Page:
A Budget That Wants to be Prosperous, Solvent, and Free.

 Britain's Chancellor of the Exchequer (Minister of Finance) George Osborne poses with his red despatch box outside his official residence 11 Downing street in  London,  20 March 2013 prior to delivering his budget to the House of Commons, Westminster later in the day.  EPA/FACUNDO ARRIZABALAGA

It can be easy to lose track of what’s going on in UK politics this year seeing as my college studies American politics at A2. Before researching this year’s budget I could probably tell you more about the Fiscal Cliff than about how Britain’s economy was doing. Writing this was a nice way to get back into the swing of what’s going on in the UK, and so:

What is the budget?
Simple, well sort of. It’s the statement the government (specifically the Chancellor) makes which explains how the government plans to spend the money its made from taxes. What the Chancellor plans to do will pretty much affect all aspects of society and is highly important in showing the Chancellor’s strategy to get Britain out of a recession. According to Andrew Rawnsley, George Osborne confided that his biggest goal today was “to avoid fucking up the budget”. Nice confident start to the day, but Osborne had cause to be worried after the backlash he faced over the “pasty tax” in the last budget.

So, how is the economy doing?
Not great. Andrew Sparrow of The Guardian believes Osborne is “stuck in the austerity version of Groundhog Day.” Despite previous more positive forecasts, yesterday’s budget revealed that growth for this year was estimated to be at 0.6%. Osborne’s ambitions to have cut the structural deficit have now been estimated to take until 2017-18 and even then, there will only be a 70% chance of it happening. It seems that with every budget comes more apologies that the previous ones have not worked, and more promises that the new deadlines will be met. Whilst Osborne believes that “we are, slowly but surely, fixing out country’s economic problems” Ed Miliband insists that “Three years on, what does he say? Exactly what he said three years ago”. It’s hard not to agree. Just four months ago he predicted a growth of 1.2% for Britain after all. There was bittersweet news about employment for Osborne hours before the budget was announced too. It was revealed that while the number of people receiving unemployment benefit has fallen to a 20-month low, the headline of unemployment in the UK rose in the three months to January, bringing the rate of joblessness to 7.8%.

What is all the controversy over this budget?

This budget has had one exceptional drama. It is the first budget to be leaked since 1947. A junior journalist at the Evening Standard tweeted a picture of the paper’s front page – which is known as breaching embargo. The reason it is revered as so important is because of its ability to affect the international stock markets. The last near-leak came in 1996 when reporter Anthony Harwood of the Daily Mirror handed back the budget documents to Parliament in order to avoid a breach. The staffer who tweeted the Evening Standard’s front page has now been suspended and it is even being questioned as to whether Osborne should resign seeing as the Labour Chancellor Hugh Dalton was forced to in 1947.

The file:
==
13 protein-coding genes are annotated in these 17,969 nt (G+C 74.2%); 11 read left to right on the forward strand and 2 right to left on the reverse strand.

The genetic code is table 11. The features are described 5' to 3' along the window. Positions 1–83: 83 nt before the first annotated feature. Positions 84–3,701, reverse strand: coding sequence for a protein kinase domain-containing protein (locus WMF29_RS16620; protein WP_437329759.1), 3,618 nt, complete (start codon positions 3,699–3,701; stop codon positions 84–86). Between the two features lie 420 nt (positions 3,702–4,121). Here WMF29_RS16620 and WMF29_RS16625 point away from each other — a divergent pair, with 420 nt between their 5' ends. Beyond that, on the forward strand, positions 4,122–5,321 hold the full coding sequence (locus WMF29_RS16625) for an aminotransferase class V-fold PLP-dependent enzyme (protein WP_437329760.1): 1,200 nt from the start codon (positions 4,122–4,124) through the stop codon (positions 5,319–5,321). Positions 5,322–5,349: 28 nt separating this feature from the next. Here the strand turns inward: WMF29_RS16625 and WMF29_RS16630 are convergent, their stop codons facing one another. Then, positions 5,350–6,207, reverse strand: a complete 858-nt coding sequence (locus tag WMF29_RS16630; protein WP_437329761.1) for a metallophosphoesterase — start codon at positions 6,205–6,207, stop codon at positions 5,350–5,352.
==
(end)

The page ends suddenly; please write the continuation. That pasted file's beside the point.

All sounds a bit petty to me?
That’s nothing. The entire budget was filled with school boy tactics that were chastised (or aggravated, take  your pick) by the speaker Lindsay Hoyle. He told one of the rowdy MPs that his “voice would be better saved for cheering on Chester FC” to which the MP replied “they’re rubbish too”. Glad to see everybody’s taking it nice and seriously.

So the budget, what should we expect?
In short:

  • The UK’s national debt will rise to 85% of the GDP and won’t start to reduce until 2017-2018.
  • The petrol tax rise planned for autumn 2013 has been scrapped.
  • 1p has been cut from the price of beer.
  • A 1% public sector pay cap will be extended by a year to 2015/16.
  • The government plans to borrow £114bn this year.
  • A 1% reduction on departmental spending limits.
  • Tax free child care vouchers will be awarded to some families.
  • An equity loan to the value of up to 20% of a new-built home will be offered to anyone looking to get on the housing ladder.
  • No income tax on the first £10,000 you make.
  • Spending on infrastructure to be raised by £3bn from 2015/2016.

So what does all this mean for the public?
There are winners and losers in this budget, who The Telegraph characterise into certain groups.

Winners
First-time home buyers; Basic-rate tax payers; Higher-rate tax payers; Beer drinkers; Child savers; Parents who use full-time child care services; Motorists; Investors in small companies; Those who reach state pension age in 2016; and Equitable Life victims.

Losers
Public sector workers; Smokers; Wine drinkers; Annuity buyers; Members of final salary pension schemes; and Low-paid workers who want to join a pension.

If nothing else, we’re just glad education remained fairly ‘protected’.
You can view the pdf for the budget here and view 13 graphs with key information about the budget here

Ellie Clifford, A2 politics Student.

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